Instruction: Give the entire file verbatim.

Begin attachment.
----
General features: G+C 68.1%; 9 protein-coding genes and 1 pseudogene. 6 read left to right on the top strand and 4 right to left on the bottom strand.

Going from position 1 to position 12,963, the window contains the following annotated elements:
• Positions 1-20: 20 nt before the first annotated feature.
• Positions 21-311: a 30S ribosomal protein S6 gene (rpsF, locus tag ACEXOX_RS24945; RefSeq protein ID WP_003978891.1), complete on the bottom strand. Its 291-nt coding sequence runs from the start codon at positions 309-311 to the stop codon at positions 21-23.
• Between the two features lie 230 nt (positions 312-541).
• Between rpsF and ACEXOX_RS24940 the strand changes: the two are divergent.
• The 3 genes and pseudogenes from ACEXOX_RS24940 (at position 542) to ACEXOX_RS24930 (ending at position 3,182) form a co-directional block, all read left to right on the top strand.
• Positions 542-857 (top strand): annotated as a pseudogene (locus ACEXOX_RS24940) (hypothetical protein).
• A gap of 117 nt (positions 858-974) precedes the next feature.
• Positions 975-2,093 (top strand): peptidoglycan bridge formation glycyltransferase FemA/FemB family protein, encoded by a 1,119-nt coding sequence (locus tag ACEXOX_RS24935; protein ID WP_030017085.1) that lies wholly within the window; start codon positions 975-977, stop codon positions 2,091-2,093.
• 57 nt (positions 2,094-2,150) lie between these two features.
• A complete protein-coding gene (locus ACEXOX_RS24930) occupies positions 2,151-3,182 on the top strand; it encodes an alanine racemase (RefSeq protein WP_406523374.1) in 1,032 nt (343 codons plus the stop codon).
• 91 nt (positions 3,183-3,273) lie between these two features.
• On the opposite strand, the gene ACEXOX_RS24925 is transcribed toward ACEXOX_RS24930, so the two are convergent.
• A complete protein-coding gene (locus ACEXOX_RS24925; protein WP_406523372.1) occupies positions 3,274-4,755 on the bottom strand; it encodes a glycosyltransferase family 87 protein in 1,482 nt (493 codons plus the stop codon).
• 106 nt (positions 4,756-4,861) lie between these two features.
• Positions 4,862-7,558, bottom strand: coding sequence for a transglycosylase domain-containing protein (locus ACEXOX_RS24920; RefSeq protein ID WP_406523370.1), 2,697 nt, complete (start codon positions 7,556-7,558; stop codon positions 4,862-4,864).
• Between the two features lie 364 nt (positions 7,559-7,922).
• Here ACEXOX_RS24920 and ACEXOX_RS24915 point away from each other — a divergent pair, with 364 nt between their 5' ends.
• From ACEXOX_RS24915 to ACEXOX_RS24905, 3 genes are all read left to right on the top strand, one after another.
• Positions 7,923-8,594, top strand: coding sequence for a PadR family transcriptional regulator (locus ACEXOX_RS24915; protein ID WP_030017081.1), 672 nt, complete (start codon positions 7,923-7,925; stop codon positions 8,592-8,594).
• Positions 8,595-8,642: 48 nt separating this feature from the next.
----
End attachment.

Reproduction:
General features: G+C 68.1%; 9 protein-coding genes and 1 pseudogene. 6 read left to right on the top strand and 4 right to left on the bottom strand.

Going from position 1 to position 12,963, the window contains the following annotated elements:
• Positions 1-20: 20 nt before the first annotated feature.
• Positions 21-311: a 30S ribosomal protein S6 gene (rpsF, locus tag ACEXOX_RS24945; RefSeq protein ID WP_003978891.1), complete on the bottom strand. Its 291-nt coding sequence runs from the start codon at positions 309-311 to the stop codon at positions 21-23.
• Between the two features lie 230 nt (positions 312-541).
• Between rpsF and ACEXOX_RS24940 the strand changes: the two are divergent.
• The 3 genes and pseudogenes from ACEXOX_RS24940 (at position 542) to ACEXOX_RS24930 (ending at position 3,182) form a co-directional block, all read left to right on the top strand.
• Positions 542-857 (top strand): annotated as a pseudogene (locus ACEXOX_RS24940) (hypothetical protein).
• A gap of 117 nt (positions 858-974) precedes the next feature.
• Positions 975-2,093 (top strand): peptidoglycan bridge formation glycyltransferase FemA/FemB family protein, encoded by a 1,119-nt coding sequence (locus tag ACEXOX_RS24935; protein ID WP_030017085.1) that lies wholly within the window; start codon positions 975-977, stop codon positions 2,091-2,093.
• 57 nt (positions 2,094-2,150) lie between these two features.
• A complete protein-coding gene (locus ACEXOX_RS24930) occupies positions 2,151-3,182 on the top strand; it encodes an alanine racemase (RefSeq protein WP_406523374.1) in 1,032 nt (343 codons plus the stop codon).
• 91 nt (positions 3,183-3,273) lie between these two features.
• On the opposite strand, the gene ACEXOX_RS24925 is transcribed toward ACEXOX_RS24930, so the two are convergent.
• A complete protein-coding gene (locus ACEXOX_RS24925; protein WP_406523372.1) occupies positions 3,274-4,755 on the bottom strand; it encodes a glycosyltransferase family 87 protein in 1,482 nt (493 codons plus the stop codon).
• 106 nt (positions 4,756-4,861) lie between these two features.
• Positions 4,862-7,558, bottom strand: coding sequence for a transglycosylase domain-containing protein (locus ACEXOX_RS24920; RefSeq protein ID WP_406523370.1), 2,697 nt, complete (start codon positions 7,556-7,558; stop codon positions 4,862-4,864).
• Between the two features lie 364 nt (positions 7,559-7,922).
• Here ACEXOX_RS24920 and ACEXOX_RS24915 point away from each other — a divergent pair, with 364 nt between their 5' ends.
• From ACEXOX_RS24915 to ACEXOX_RS24905, 3 genes are all read left to right on the top strand, one after another.
• Positions 7,923-8,594, top strand: coding sequence for a PadR family transcriptional regulator (locus ACEXOX_RS24915; protein ID WP_030017081.1), 672 nt, complete (start codon positions 7,923-7,925; stop codon positions 8,592-8,594).
• Positions 8,595-8,642: 48 nt separating this feature from the next.